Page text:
QUILTS & FABRIC: PAST & PRESENT By Quilt Historian Barbara Brackman Above: Compton from Moda's Morris Earthly Paradise

Saturday, May 28, 2016

Morris Hexathon 4: Box Hill

Morris Hexathon Block 4: Box Hill by Becky Brown

This week's block is a variation on the classic box design,
what we might call Baby's Blocks.

Collection of the Brooklyn Museum, 1880-1900
The design is another one of the hexagonal blocks that we see in 19th-century quilts...

Perhaps influenced by Italian mosaics such as this floor at Pompeii.
The geometry is ancient.

We actually see a simple version of the design as cheater cloth---
 printed patchwork---from about 1840 or earlier,

The block in a late-19th-century silk quilt from the 
Massachusetts project and the Quilt Index

 Box Hill by Bettina Havig
The pattern fits a hexagonal block. It's just one piece---but 27 of them.

I named it for Box Hill in the Surrey hills, a feature in the English landscape that was a venerable tourist attraction when George Lambert painted it in 1733. Jane Austen's fictional Emma's visited and so did William Morris.

The View from Box Hill.
Emma and friends picnicking in a BBC production.

Morris loved exploring the countryside. He wrote a letter to daughter Jenny in June, 1886, after a visit to Box Hill with her sister May. "The place Box Hill is really beautiful with a famous box wood at the top. You and I must go there when you are back in London."

Below the pattern for English Paper-Piecing.

Pattern for an 8" Hexagon
(4" sides)

To Print:
  • Create a word file or a new empty JPG file that is 8-1/2" x 11". 
  • Click on the image above. 
  • Right click on it and save it to your file. 
  • Print that file out 8-1/2" x 11". The hexagon sides should finish to 4" across.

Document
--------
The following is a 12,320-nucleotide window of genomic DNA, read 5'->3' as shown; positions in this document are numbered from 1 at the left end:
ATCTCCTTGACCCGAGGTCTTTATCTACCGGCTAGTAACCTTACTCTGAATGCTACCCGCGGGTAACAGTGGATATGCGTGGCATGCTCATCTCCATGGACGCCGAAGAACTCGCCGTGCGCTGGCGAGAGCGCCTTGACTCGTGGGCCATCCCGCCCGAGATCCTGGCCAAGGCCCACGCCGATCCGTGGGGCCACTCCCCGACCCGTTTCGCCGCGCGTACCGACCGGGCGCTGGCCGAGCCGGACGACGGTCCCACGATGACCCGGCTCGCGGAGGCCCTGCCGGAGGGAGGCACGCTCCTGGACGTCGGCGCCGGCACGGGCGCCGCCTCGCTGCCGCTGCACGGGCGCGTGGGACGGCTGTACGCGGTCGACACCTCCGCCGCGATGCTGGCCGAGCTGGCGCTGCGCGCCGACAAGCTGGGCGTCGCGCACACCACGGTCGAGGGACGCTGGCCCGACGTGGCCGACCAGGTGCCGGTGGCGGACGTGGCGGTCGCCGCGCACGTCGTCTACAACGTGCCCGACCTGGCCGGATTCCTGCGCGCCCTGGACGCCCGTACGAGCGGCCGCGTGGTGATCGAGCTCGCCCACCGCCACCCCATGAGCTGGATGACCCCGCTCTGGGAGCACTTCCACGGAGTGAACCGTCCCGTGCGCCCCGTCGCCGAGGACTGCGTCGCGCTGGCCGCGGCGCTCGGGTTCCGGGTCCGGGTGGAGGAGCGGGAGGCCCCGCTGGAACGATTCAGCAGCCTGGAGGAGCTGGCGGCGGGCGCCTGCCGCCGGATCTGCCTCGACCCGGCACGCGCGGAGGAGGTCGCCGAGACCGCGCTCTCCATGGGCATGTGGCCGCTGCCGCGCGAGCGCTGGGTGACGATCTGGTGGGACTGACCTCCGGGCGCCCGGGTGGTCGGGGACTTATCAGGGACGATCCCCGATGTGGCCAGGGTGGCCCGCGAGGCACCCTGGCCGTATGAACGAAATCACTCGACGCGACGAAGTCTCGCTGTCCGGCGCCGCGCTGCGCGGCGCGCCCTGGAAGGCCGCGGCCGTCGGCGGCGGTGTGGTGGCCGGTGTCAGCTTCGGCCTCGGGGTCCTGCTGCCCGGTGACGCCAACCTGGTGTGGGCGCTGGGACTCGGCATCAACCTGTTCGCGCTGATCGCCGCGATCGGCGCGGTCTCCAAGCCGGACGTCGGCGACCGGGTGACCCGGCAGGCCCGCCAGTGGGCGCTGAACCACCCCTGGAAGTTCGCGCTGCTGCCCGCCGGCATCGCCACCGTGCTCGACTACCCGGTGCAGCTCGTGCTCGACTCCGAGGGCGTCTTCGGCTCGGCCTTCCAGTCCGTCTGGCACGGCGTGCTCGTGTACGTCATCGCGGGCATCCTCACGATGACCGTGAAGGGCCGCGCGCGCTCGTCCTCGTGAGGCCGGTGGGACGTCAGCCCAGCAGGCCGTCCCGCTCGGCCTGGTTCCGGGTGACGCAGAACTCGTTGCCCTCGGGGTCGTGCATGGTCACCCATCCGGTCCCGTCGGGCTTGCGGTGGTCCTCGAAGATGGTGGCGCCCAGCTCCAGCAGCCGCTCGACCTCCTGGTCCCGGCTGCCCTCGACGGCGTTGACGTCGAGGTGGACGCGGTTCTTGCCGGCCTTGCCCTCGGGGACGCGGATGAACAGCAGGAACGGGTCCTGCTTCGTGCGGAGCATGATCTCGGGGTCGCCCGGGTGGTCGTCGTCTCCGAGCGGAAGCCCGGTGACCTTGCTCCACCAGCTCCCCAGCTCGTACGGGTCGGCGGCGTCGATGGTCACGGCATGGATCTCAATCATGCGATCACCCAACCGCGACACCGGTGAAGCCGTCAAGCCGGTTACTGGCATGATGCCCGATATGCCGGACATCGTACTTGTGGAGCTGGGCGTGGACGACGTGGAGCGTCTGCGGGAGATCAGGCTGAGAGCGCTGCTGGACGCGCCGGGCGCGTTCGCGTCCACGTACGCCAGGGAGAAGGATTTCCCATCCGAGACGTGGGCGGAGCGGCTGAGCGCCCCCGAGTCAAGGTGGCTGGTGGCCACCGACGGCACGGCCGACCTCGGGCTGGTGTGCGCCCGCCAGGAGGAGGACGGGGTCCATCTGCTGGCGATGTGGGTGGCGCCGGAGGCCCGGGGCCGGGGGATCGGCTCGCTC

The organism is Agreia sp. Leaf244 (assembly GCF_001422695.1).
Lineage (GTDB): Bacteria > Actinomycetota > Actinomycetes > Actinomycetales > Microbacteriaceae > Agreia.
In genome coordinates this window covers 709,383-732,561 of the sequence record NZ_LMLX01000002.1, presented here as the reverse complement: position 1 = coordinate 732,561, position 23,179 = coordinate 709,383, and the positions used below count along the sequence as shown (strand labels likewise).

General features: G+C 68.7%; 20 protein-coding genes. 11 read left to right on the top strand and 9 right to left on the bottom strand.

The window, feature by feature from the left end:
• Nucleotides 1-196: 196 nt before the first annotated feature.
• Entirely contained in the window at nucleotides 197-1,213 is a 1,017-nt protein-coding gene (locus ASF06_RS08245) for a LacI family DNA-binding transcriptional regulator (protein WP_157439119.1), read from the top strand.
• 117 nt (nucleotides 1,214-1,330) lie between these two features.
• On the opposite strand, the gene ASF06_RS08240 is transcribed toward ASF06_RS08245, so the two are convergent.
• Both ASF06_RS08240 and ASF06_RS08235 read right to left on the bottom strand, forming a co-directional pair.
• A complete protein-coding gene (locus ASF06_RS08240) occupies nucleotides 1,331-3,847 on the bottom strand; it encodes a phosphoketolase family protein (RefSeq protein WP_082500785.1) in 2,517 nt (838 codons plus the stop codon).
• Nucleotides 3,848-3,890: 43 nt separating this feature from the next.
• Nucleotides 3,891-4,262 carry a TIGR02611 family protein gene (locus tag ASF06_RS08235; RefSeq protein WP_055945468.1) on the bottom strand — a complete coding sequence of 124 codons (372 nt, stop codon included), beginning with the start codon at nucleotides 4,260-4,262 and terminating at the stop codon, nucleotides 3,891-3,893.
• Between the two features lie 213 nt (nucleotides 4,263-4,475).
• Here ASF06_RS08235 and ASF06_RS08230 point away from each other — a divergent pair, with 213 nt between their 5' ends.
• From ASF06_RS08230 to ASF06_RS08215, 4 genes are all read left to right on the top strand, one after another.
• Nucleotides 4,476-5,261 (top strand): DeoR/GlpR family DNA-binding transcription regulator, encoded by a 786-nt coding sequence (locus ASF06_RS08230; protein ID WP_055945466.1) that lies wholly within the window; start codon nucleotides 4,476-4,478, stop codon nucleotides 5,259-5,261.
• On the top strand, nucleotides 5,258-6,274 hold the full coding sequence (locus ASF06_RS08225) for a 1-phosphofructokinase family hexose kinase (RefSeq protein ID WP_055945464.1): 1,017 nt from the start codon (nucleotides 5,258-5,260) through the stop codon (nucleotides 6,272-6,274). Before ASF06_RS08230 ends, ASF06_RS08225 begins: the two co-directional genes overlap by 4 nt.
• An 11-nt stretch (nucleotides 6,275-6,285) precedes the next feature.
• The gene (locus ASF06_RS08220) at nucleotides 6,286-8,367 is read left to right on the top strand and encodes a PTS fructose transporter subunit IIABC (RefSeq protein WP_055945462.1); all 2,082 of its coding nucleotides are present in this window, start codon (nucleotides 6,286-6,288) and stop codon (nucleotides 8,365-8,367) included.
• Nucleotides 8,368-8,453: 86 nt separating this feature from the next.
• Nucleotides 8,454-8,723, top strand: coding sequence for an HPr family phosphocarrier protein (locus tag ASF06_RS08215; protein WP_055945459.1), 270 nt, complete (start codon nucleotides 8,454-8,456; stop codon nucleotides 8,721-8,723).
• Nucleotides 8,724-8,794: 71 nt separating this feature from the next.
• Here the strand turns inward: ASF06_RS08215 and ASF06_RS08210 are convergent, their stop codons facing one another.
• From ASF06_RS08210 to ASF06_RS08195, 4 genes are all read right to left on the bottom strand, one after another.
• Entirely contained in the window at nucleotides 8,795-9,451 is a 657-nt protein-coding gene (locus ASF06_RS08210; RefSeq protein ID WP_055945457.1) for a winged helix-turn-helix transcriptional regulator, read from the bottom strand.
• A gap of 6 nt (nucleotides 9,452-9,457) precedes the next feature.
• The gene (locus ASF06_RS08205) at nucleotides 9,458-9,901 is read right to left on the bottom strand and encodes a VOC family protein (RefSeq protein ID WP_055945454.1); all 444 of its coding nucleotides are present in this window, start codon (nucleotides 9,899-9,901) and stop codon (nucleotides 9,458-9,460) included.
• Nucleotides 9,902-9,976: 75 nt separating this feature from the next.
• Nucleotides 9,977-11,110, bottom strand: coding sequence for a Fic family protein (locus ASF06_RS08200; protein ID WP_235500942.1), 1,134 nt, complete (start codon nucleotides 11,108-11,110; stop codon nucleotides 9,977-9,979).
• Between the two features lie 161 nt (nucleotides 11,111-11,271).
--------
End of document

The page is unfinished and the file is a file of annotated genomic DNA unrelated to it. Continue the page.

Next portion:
• Adjust the printed page size if necessary. 
  • Add seams when you cut the fabric.

I found two published names for BlockBase #240:
  • Tea Box from the Farm Journal
  • Diamond Cube from the Ladies Art Company
Below a drawing from the LAC catalog, which is a little vague--- missing a few lines.

Diamond Cube

An example made by Mary Gentry about 1910 from the Tennessee Project
and the Quilt Index. The Ladies Art Company may have been her source.

Here's another version from about 1900-1910.

It's hard to see how this one's constructed

An option--- BlockBase #240

Exactly the same pieced design but shaded and set differently

From Julie Silber's collection.

It's all the same pattern, rotated and shaded to different effect.

One More Inspiration

Just to confuse you.
This one's not #240.

An Alternate
I designed this series to be pieced over paper. Another option is to piece this simplified version conventionally. Or save it for later. As the hexies get more difficult you might want an easy block on file.

It's a 60 degree diamond with a 4" finished side.

Thursday, May 26, 2016

Baltimore Blues: Moda Reproduction Prints

Quick. What's your favorite color?

Baltimore blue.

A few mid-19th century quilts....

The dye was Prussian blue.

Patterson Park (#8342-12) in Harbor Blue
from Baltimore Blues

The shades were vivid sky blue to deep navy.

Blues we're calling Harbor Blue in my next reproduction collection
for Moda.

We're working on Baltimore Blues for fall fabrics. Shop owners ordered at market and sales reps will be showing these this week.

The prints also come in a buff shade: Talbot Tan
and Sassafras Brown

River Green

And Marble for contrast.

More---much more later

See a splash here:

Tuesday, May 24, 2016

String Lanterns & Melons

String quilts were rarely published so the variations
don't have "real names" or "book names". This pattern, most often seen
in southeastern Pennsylvania, is a mystery design.

It's far more organized than the usual string
quilt pieced of random or regular strings of fabric.

Rickrack Antique quilts calls their example Chinese Lanterns.

Here's one that looks more like a lantern than many.

A variation that's more crazy than organized strings.

From the Pat L. Nickols collection
at the Mingei Musueum. The curved shapes include a lot of conventionally
pieced blocks, nine patches, stars, etc.

A cousin to this example at the International
Quilt Study Center and Museum

A more distant cousin---no curves.

I've never seen these variations on the string quilt published---
at least before 1970

From Julie Silber's inventory

You could see the design growing out of a basic melon or orange
peel with string piecing added.

Here are two melon variations from silks and mixed fabrics
with embroidery.

But the extra curves....

The Quilt Index has 511 quilts titled string quilt, and not one of these.